Bamberlamberdam – New Track by Lairds of Scunthorpe

Hot off the master presses, this is the ready for release version.

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Ambient Crawl by Lairds of Scunthorpe

Here’s a new track from Lairds of Scunthorpe.

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In The Studio

That That’s Harsh Susan Stone

We’ve been in the Miloco Garden studio recording the drums for Harsh Susan Stone.

The studio has a whole load of old skool vintage analogue gear, which makes a nice change from doing everything in the box. We spent less time micing up the drums than The Clash did onGive ‘Em Enough Rope, although that took them three days and we had about 7 hours to do everything.

Now the whole thing is back in the box and ready for a bit of mixing malarky.

The well-Essex Neve desk (all that blue UV stylee lighting). Who wouldn’t want to play with that?

Lairds of Scunthorpe – Bunny Over The Ocean

New Lairds of Scunthorpe Track

Here is a new Lairds track. It was primarily recorded using Maschine, then beaten into shape with various production baseball bats in Logic.

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Electrify – New Music On The iPad

Audacious Music Making On The iPad

The Electrify interface. Confusing for about 30 seconds then as easy to use as can be.

For a while there it was touch and go. The iPad looked like being a super fancy consumer device, perfect for on sofa web browsing, game playing and one finger emailing, but not a patch on real Old Skool computers for doing anything remotely creative like image manipulation or music making.

Well that lasted about 6 months or so, at least until the likes of Photogene, Camerabag and Colorsplash (along with tons of others) redefined image editing and Garageband kicked off a new breed of music creation tools, which moved things beyond the simple instrument replication and into the realms of real digital music creation.

Initially these were fine, but confusing. Either trying to be digital versions of real life drum machines, pianos and, er, guitars or trying to be the one size fits all, digital audio workstation. The main issues with the former being that the touchscreen wasn’t a real keyboard, drum pad or guitar string, so it didn’t have any physical response or its interface didn’t take advantage of the iPad’s potential. Worst, by a mile, was ReBirth, which totally ruined the presence of two 303s, an 808 and a 909 with the kind of interface that was ponderous and over complicated. The main issues with the latter was also interface related and pointed to rushed development times and a lack of understanding of the audio creation process.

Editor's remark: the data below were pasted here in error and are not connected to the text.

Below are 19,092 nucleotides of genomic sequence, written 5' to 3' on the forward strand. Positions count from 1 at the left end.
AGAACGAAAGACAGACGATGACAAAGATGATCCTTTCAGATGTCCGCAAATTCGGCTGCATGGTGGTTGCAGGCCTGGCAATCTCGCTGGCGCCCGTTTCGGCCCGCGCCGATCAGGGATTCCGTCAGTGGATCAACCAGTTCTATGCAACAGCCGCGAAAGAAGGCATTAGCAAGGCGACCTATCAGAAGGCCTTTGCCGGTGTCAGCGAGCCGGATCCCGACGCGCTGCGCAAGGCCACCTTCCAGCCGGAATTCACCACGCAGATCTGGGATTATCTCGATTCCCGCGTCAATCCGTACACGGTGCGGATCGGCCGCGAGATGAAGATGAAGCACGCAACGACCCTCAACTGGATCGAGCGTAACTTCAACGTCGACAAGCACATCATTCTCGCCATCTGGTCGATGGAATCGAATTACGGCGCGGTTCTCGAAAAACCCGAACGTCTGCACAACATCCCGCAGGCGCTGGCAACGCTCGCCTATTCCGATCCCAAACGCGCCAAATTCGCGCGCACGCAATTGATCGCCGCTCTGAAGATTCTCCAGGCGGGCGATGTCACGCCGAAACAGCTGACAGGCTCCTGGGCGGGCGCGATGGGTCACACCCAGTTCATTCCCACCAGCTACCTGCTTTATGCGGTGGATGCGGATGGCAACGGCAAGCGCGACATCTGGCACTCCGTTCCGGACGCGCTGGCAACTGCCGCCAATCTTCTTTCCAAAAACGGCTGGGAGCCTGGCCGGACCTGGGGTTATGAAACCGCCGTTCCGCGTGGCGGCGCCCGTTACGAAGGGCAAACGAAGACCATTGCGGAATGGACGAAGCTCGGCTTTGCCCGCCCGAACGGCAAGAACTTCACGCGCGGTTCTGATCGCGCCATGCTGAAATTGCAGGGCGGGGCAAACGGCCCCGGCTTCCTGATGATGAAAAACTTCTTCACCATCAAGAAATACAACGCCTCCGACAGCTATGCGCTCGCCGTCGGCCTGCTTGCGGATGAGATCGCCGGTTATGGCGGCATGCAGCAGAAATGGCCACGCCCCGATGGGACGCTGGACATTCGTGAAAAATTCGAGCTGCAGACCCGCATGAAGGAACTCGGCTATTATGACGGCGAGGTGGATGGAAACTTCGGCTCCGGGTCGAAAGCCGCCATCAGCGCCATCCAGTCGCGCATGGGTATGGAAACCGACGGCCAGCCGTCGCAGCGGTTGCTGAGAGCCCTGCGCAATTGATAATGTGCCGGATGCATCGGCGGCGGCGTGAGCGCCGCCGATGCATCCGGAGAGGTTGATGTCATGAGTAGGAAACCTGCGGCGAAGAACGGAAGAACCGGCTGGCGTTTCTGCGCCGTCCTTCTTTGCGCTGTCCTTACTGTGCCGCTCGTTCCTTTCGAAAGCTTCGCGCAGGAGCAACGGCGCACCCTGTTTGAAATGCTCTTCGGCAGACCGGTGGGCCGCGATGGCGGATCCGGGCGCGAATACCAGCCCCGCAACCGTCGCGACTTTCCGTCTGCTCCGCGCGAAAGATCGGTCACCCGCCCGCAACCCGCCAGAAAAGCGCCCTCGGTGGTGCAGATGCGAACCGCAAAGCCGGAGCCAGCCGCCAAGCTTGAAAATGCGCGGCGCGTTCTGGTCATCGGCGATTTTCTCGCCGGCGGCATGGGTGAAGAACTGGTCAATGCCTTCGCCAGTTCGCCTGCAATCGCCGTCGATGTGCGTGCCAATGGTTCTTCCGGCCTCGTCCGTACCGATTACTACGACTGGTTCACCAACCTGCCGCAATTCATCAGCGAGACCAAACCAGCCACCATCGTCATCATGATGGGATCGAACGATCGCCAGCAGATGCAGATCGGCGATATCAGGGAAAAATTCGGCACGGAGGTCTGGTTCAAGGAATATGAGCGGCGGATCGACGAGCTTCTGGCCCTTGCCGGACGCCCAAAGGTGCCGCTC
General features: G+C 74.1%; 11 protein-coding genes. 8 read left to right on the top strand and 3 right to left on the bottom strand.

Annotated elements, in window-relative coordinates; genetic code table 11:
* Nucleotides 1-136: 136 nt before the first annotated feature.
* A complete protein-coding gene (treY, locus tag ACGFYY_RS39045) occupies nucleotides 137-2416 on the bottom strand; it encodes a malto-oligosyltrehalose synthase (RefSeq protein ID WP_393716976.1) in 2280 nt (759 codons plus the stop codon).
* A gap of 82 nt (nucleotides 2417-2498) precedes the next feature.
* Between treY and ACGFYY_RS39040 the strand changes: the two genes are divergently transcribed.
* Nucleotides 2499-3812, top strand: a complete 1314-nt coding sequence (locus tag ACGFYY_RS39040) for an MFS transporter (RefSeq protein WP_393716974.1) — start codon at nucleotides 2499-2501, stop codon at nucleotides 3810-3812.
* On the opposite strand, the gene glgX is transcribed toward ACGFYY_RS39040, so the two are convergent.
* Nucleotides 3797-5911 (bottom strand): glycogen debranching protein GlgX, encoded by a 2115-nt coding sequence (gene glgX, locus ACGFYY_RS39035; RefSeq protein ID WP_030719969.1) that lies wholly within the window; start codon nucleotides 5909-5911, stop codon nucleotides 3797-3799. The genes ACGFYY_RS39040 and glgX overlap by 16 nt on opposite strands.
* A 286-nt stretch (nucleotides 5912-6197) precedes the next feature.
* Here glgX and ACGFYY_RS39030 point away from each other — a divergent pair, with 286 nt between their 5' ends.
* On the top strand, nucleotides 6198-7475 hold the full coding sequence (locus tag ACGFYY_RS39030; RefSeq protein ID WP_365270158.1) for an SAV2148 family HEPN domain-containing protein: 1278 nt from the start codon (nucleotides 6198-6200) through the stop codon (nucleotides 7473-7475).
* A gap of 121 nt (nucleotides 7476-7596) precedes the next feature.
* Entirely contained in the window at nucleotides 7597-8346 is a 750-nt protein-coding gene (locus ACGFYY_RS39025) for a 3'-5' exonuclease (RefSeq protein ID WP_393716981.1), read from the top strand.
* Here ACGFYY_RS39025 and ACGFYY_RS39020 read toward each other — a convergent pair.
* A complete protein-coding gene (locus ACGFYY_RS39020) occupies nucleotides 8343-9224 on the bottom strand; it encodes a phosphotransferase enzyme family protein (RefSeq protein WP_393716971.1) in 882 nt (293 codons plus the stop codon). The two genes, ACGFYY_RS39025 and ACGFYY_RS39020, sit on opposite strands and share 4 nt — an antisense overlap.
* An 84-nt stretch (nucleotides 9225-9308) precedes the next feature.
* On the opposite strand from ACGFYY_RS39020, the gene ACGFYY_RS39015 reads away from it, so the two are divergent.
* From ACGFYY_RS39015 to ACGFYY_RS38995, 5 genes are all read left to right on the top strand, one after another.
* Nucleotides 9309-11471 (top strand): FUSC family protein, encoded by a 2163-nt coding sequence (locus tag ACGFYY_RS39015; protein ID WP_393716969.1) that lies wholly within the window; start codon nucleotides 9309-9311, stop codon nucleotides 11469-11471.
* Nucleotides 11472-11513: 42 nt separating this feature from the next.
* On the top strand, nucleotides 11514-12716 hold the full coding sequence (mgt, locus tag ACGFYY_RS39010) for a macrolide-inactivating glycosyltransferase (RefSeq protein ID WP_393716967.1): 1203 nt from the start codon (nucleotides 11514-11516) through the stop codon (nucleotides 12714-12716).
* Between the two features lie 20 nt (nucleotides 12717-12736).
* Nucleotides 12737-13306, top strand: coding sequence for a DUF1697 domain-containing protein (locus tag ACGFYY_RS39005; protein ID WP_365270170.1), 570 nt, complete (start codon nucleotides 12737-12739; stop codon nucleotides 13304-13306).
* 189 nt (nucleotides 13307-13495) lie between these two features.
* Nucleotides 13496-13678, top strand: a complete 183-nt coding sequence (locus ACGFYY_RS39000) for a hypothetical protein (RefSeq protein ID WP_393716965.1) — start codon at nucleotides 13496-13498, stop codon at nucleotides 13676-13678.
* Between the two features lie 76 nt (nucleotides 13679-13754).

The two interfaces for iElectribe apps. While the original interface, below, may resemble the real world machine, it looks far less fun than the Gorillaz version above.

Now that Garageband has set the basic standard, there has been a massive jump in quality of genuinely great music making apps. Two of them  in particular have really grabbed my attention, the Gorillaz’s version of the iElectribe and Electrify. The Gorillaz’s version of iElectribe really illustrates the value of great interface/skin design as it’s essentially exactly the same app as the Korg iElectribe (albeit with different samples), but looks way more fun and easier to use.

And the Gorillaz version is super fun to use, allowing you to play about with 64 samples from the Gorillaz’s The Fall album and giving you a host of options to make the sounds your own while creating your own patterns. And it moves beyond simply being a glorified drum machine by having a variety of instrumental and vocal samples. Still it’s irritating in two key ways. First, changing the pitch of individual sounds is controlled using a dial and is almost impossible to get right. Second, and far more irritating, you can’t load in your own samples. This massively reduces the creative potential of the app as a genuine music making application more than anything else, not least because all the sounds are still copyrighted by Gorillaz making release of any tunes you create all but impossible. Still it’s excellent fun and really easy to use.

Standing head and shoulders above all the other DAWs I have used on the iPad (among them Music Studio, Beatmaker and Garageband) is Electrify. It shares a similar interface style with the excellent TouchOSC, which I use as a controller for Logic, and most importantly allows you to import your own samples.

Initially confusing, it’s a bit like an iPad version of one of those square Ableton controllers. But once you’ve played with it for a bit, it’s astonishingly easy, while the 8 x 8 main matrix allows you to develop interesting pattern sets using a variety of instruments and sounds. Using it as a drum machine is simplicity itself, but it really comes into its own when you move beyond the use of simple drum samples and start using a greater variety of samples, and this is where the ability to use your own samples comes into its own.

I’ve only been playing with it for a couple of days, but here are two tunes I’ve banged out already.


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New Demo From Lairds Of Scunthorpe


Another new tune from the upcoming Lairds album.

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